1st Edition

Doctoral Research Supervision, Pedagogy and the PhD Forged in Fire?

    The book brings together for the first time a range of integrated essays produced out of a programme of research and scholarship designed to better understand advanced-level research supervision as pedagogy.

    Doctoral Research Supervision, Pedagogy and the PhD questions the traditions of how doctoral work is accomplished, in the context of the changing role of research and universities in contemporary societies. Focused on research supervision and the pedagogies of doctoral work, the book brings together for the first time a range of integrated essays produced out of a programme of research and scholarship designed to better understand advanced-level research supervision as pedagogy. Those original ground-breaking chapters are framed by new work, extending the overall argument, reflecting on the emergence and development of doctoral education research, and evaluating the state of the field today.

    This book is of interest to scholars and postgraduate researchers in higher education, postgraduate and doctoral education, supervision and the philosophy and theory of higher education.

    Part I  1. Supervising the Subject of Knowledge: An Introduction  2. Researching Supervision, Pedagogy, and the PhD in Australia: An Oral History  Part II  3. Theorising (Post-)Graduate Pedagogy  4. Pedagogy and Disciplinarity in the "Modern" University  5. "Forged in Fire": Narratives of Trauma in (Post-)Graduate Research Education  6. The PhD and the Autonomous Self: Gender, Rationality, and (Post-)Graduate Pedagogy  7. Educational Research, Disciplinarity, and (Post-)Graduate Pedagogy: On the Subject of Supervision  8. Unfinished Business: Subjectivity and Supervision  9. Supervision as Metaphor: With an Added Postscript  Part III  10. Pedagogy and (Ir)rationality in Doctoral Education, or Supervising Subjectivity  11. Subjects and Knowledges: The Future Now for Research Supervision?  12. A Concluding Note


    Bill Green (PhD) is Emeritus Professor of Education at Charles Sturt University, NSW, Australia. His work is addressed to curriculum inquiry and literacy studies, with a particular focus on curriculum theory and English teaching. His recent publications include Engaging Curriculum: Bridging the Curriculum Theory and English Education Divide (2018) and he co-edited Curriculum Challenges and Opportunities in a Changing World: Transnational Perspectives in Curriculum Inquiry (2020) and Rethinking L1 Education in a Global Era: Understanding the (Post-)National L1 Subjects in New and Difficult Times (2021).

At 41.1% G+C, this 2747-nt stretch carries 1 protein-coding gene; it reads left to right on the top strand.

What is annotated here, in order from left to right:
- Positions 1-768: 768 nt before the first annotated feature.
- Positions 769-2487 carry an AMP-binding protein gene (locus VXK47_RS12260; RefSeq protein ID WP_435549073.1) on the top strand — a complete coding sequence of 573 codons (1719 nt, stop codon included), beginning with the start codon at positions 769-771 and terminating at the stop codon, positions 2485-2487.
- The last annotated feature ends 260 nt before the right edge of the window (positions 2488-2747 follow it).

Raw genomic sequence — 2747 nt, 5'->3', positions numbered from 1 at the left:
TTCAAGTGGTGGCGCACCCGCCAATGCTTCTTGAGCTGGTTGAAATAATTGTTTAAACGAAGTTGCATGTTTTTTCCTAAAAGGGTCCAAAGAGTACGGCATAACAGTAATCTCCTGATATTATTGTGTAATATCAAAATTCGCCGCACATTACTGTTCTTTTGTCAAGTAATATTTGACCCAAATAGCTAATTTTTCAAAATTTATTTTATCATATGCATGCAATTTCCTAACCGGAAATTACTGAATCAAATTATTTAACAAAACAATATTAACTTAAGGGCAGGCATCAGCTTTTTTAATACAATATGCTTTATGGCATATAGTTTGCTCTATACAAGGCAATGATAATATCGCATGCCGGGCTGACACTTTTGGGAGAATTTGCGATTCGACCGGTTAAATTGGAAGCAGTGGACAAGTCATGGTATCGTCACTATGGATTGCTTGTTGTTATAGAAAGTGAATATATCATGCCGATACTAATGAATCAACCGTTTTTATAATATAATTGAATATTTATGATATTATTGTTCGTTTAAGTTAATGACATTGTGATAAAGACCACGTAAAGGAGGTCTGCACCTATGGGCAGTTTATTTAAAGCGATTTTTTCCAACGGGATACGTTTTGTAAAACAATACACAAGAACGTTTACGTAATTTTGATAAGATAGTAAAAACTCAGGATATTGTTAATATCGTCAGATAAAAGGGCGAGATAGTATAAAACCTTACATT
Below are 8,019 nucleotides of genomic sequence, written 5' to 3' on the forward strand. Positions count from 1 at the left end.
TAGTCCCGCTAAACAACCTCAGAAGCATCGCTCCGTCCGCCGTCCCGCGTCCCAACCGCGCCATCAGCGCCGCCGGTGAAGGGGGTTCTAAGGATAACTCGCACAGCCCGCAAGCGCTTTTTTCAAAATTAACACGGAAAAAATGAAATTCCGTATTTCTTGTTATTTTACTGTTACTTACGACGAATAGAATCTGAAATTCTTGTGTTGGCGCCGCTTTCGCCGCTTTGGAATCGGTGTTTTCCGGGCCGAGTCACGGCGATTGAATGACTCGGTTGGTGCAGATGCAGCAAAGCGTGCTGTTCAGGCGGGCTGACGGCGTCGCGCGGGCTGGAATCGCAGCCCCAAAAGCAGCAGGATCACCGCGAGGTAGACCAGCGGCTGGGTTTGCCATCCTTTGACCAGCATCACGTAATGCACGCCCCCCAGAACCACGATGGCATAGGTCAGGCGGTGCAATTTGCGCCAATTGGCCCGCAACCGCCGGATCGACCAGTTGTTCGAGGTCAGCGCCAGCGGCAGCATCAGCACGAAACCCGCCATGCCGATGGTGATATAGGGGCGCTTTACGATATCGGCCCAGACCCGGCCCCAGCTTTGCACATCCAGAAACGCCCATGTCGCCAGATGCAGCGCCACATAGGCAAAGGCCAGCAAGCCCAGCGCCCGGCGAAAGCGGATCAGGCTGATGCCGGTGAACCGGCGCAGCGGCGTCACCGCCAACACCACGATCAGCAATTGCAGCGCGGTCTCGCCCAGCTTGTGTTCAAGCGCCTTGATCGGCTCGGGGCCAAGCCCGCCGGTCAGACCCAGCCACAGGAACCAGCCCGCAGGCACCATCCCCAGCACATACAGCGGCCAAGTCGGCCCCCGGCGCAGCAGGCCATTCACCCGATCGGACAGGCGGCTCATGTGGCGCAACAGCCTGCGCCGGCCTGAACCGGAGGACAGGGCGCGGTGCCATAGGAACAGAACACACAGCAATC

Catherine Manathunga (PhD) is a Professor of Education Research and historian at the University of the Sunshine Coast, QLD, Australia. She brings an interdisciplinary historical, sociological, and cultural studies perspective to higher education research. She has research projects on First Nations and transcultural doctoral education and the history of universities. Her publications include Intercultural Postgraduate Supervision: Reimagining Time, Place, and Knowledge (2014).

    Alison Lee (PhD) was Professor of Education at the University of Technology, Sydney, NSW, Australia. She researched and published extensively in higher and professional education, with a particular focus on doctoral education. Her co-edited books included Reshaping Doctoral Education (2012), Publishing Pedagogies for the Doctorate and Beyond (2010) and Changing Practices of Doctoral Education (2009). She died in 2012.

    "This book reminds us that academic voices with important things to say keep on speaking to us long after their authors have left the scene. Alison Lee’s is one such voice, here combined with those of her close colleagues, Bill Green and Catherine Manathunga, to reinvigorate the ongoing conversation about the meaning of doctoral education and, especially, supervision. Folding together published and new work, this book shows the rich gift of Alison and Bill’s early work to subsequent generations of researchers in the field, myself included. The lines of thought pursued in the book refuse the deadly simplicities of a managerialist reworking of doctoral education currently pervade our institutions and public debates. Instead we are reminded of the marvellous subtleties of a research pedagogy directed towards the emergence of original knowledge and of those capable of making it. An (ir)rational pedagogy with yet-surprising depths for its practitioners and those who research it."

    -Barbara M. Grant, University of Auckland, New Zealand

    "Otherwise clouded and discursively buried amidst Graduate School management and institutional bureaucracy, this brave and rigorous book revitalizes and rises from the ashes doctoral supervision as pedagogy. The book shows why the relational co-thinking, co-creation, and complicated collegiality between supervisors and students are at the very heart of academic becoming – and why supervision remains the most enduring topical thread within doctoral education research for the last four decades."

    -Søren Bengtsen, Aarthus University, Denmark